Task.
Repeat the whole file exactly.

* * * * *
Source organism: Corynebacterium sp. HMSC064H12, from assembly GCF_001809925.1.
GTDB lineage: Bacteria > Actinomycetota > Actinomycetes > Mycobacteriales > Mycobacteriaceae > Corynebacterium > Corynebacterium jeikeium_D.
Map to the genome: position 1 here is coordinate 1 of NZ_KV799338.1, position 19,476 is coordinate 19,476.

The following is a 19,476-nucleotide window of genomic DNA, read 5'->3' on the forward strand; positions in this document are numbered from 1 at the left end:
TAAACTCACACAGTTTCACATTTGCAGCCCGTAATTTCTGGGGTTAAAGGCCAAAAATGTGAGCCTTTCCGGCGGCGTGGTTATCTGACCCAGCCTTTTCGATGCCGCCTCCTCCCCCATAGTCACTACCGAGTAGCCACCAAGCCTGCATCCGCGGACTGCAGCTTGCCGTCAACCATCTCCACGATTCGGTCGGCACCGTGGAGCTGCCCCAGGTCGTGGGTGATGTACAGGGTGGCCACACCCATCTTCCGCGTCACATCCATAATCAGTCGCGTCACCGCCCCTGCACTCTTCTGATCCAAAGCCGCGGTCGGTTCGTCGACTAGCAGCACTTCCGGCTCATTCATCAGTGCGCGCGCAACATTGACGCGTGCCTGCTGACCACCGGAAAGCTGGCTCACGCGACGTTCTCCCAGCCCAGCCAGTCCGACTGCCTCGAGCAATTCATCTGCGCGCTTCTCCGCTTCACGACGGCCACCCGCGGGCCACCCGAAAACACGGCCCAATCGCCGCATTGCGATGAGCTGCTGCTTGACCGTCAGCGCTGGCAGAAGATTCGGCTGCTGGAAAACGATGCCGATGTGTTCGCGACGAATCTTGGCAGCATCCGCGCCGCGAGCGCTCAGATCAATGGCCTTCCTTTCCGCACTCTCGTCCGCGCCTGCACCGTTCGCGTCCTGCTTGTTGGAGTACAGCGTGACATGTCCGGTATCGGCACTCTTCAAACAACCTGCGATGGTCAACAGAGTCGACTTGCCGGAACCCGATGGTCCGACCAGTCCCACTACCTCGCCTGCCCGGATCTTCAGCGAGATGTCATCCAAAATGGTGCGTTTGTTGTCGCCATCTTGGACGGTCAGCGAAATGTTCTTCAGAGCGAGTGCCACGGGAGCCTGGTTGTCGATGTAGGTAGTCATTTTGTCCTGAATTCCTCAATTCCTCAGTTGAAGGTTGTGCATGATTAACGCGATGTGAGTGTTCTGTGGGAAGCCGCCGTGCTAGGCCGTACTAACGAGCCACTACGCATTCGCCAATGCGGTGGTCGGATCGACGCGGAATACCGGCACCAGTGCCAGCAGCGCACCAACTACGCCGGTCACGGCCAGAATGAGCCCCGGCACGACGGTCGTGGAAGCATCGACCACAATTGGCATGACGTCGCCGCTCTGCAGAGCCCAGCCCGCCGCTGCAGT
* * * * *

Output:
Source organism: Corynebacterium sp. HMSC064H12, from assembly GCF_001809925.1.
GTDB lineage: Bacteria > Actinomycetota > Actinomycetes > Mycobacteriales > Mycobacteriaceae > Corynebacterium > Corynebacterium jeikeium_D.
Map to the genome: position 1 here is coordinate 1 of NZ_KV799338.1, position 19,476 is coordinate 19,476.

The following is a 19,476-nucleotide window of genomic DNA, read 5'->3' on the forward strand; positions in this document are numbered from 1 at the left end:
TAAACTCACACAGTTTCACATTTGCAGCCCGTAATTTCTGGGGTTAAAGGCCAAAAATGTGAGCCTTTCCGGCGGCGTGGTTATCTGACCCAGCCTTTTCGATGCCGCCTCCTCCCCCATAGTCACTACCGAGTAGCCACCAAGCCTGCATCCGCGGACTGCAGCTTGCCGTCAACCATCTCCACGATTCGGTCGGCACCGTGGAGCTGCCCCAGGTCGTGGGTGATGTACAGGGTGGCCACACCCATCTTCCGCGTCACATCCATAATCAGTCGCGTCACCGCCCCTGCACTCTTCTGATCCAAAGCCGCGGTCGGTTCGTCGACTAGCAGCACTTCCGGCTCATTCATCAGTGCGCGCGCAACATTGACGCGTGCCTGCTGACCACCGGAAAGCTGGCTCACGCGACGTTCTCCCAGCCCAGCCAGTCCGACTGCCTCGAGCAATTCATCTGCGCGCTTCTCCGCTTCACGACGGCCACCCGCGGGCCACCCGAAAACACGGCCCAATCGCCGCATTGCGATGAGCTGCTGCTTGACCGTCAGCGCTGGCAGAAGATTCGGCTGCTGGAAAACGATGCCGATGTGTTCGCGACGAATCTTGGCAGCATCCGCGCCGCGAGCGCTCAGATCAATGGCCTTCCTTTCCGCACTCTCGTCCGCGCCTGCACCGTTCGCGTCCTGCTTGTTGGAGTACAGCGTGACATGTCCGGTATCGGCACTCTTCAAACAACCTGCGATGGTCAACAGAGTCGACTTGCCGGAACCCGATGGTCCGACCAGTCCCACTACCTCGCCTGCCCGGATCTTCAGCGAGATGTCATCCAAAATGGTGCGTTTGTTGTCGCCATCTTGGACGGTCAGCGAAATGTTCTTCAGAGCGAGTGCCACGGGAGCCTGGTTGTCGATGTAGGTAGTCATTTTGTCCTGAATTCCTCAATTCCTCAGTTGAAGGTTGTGCATGATTAACGCGATGTGAGTGTTCTGTGGGAAGCCGCCGTGCTAGGCCGTACTAACGAGCCACTACGCATTCGCCAATGCGGTGGTCGGATCGACGCGGAATACCGGCACCAGTGCCAGCAGCGCACCAACTACGCCGGTCACGGCCAGAATGAGCCCCGGCACGACGGTCGTGGAAGCATCGACCACAATTGGCATGACGTCGCCGCTCTGCAGAGCCCAGCCCGCCGCTGCAGT